It’s my favorite holiday, I think. It’s without a doubt my favorite American Holiday. I love Christmastime, Chanuka etc. But Thanksgiving is as close as we get to a nationalist holiday in America (a country where nationalism as a concept doesn’t really fit). Thanksgiving’s roots are pre-founding, which means its not a political holiday in any conventional sense. We are giving thanks for the soil, the land, for the gifts of providence which were bequeathed to us long before we figured out our political system.
Moreover, because there are no gifts, the holiday isn’t nearly so vulnerable to materialism and commercialism. It’s about things — primarily family and private accomplishments and blessings — that don’t overlap very much with politics of any kind. We are thankful for the truly important things: our children and their health, for our friends, for the things which make life rich and joyful.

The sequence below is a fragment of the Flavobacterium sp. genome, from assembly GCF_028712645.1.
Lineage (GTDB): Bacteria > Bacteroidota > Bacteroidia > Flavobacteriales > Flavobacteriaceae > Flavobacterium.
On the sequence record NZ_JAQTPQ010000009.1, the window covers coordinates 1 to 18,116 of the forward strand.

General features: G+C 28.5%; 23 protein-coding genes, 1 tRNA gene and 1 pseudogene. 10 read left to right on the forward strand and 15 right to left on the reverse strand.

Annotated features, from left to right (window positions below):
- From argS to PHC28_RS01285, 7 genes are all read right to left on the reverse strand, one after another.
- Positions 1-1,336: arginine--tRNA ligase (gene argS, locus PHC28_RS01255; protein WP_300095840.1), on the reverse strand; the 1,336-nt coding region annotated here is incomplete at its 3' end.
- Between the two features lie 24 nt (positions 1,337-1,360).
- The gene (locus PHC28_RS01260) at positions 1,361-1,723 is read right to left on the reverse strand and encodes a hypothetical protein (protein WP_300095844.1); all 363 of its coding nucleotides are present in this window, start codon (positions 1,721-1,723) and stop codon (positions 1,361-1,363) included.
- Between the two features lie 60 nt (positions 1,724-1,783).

As for all the stuff about killing Indians and whatnot, I can certainly understand why Indians might have some ambivalence about the holiday (though I suspect many do not). The sad — and fortunate — truth is that the European conquest of North America was an unremarkable old world event (one tribe defeating another tribe and taking their land; happened all the time) which ushered in a gloriously hopeful new age for humanity. America remains the last best hope for mankind. Still, I think it would be silly to deny how America came to be, but the truth makes me no less grateful that America did come to be.
Also, I really, really like the food.